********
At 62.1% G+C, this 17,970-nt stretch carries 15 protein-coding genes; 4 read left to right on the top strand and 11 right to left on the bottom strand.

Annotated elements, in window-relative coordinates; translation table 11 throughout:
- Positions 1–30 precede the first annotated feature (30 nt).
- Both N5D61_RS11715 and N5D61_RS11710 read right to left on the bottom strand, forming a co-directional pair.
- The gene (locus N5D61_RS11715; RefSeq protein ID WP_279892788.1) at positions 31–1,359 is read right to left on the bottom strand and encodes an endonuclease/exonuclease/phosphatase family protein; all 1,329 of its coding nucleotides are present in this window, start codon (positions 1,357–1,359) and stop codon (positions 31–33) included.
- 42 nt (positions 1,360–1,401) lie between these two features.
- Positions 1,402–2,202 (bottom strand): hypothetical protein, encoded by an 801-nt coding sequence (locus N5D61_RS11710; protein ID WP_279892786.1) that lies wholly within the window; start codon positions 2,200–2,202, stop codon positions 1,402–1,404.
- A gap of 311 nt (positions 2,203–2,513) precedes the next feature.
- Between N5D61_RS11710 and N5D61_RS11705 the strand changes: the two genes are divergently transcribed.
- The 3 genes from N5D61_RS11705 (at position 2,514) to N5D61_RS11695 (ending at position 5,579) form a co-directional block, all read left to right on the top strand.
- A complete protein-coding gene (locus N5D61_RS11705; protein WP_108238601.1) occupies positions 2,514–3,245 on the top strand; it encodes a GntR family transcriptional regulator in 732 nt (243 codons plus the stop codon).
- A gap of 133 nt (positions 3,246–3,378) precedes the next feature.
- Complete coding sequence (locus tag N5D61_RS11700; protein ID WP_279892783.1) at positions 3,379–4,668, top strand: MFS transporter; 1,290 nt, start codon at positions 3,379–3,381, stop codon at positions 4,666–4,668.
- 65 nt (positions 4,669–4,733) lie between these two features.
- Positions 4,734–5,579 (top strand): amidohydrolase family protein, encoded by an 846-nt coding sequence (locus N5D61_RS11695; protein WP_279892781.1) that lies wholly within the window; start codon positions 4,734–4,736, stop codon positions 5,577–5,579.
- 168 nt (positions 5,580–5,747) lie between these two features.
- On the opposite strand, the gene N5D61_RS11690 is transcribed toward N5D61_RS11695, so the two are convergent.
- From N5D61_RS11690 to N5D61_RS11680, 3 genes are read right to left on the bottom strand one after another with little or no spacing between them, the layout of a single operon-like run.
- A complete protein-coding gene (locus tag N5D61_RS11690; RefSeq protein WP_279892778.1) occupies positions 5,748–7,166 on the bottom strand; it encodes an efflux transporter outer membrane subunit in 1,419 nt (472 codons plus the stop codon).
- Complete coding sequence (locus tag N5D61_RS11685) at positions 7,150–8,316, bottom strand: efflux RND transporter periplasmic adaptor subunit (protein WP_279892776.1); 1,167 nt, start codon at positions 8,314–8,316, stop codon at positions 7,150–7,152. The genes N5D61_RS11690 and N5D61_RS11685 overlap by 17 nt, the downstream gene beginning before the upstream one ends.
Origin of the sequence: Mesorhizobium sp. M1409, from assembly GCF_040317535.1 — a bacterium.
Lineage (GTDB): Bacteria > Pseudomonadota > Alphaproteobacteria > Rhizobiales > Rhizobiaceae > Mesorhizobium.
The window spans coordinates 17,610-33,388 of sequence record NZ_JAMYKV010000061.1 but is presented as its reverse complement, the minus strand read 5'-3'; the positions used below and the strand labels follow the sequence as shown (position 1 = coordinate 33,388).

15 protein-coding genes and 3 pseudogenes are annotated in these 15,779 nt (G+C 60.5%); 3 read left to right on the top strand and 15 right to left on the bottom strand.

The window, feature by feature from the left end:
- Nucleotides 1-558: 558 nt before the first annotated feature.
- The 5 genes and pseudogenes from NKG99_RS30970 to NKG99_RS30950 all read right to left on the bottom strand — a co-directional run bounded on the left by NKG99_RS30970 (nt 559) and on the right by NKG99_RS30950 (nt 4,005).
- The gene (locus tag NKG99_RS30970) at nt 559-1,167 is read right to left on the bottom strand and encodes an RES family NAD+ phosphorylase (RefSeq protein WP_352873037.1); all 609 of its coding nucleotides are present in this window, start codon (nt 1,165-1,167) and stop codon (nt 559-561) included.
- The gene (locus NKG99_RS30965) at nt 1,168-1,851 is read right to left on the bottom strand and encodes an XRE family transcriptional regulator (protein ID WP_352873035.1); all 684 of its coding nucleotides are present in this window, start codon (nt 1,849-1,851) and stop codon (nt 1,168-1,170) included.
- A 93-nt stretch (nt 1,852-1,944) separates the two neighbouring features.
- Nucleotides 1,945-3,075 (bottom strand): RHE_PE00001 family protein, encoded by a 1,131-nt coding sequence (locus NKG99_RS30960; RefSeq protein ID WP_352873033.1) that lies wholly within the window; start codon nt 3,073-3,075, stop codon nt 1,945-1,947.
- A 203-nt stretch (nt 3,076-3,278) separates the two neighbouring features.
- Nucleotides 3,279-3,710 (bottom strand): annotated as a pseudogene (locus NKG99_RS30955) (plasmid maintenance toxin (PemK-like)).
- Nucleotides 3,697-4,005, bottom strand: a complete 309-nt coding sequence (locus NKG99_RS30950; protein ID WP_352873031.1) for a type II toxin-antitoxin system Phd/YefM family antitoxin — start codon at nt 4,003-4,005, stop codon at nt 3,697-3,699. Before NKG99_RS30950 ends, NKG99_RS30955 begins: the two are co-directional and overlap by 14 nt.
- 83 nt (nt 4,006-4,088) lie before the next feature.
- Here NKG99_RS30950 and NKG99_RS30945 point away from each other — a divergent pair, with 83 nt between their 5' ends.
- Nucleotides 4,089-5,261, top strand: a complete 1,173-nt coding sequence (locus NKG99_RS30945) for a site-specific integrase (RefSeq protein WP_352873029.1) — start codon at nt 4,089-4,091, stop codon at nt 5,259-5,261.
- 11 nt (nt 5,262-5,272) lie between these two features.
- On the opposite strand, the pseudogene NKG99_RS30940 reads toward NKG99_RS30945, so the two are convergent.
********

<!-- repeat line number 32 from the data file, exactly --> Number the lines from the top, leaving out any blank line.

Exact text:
- A 203-nt stretch (nt 3,076-3,278) separates the two neighbouring features.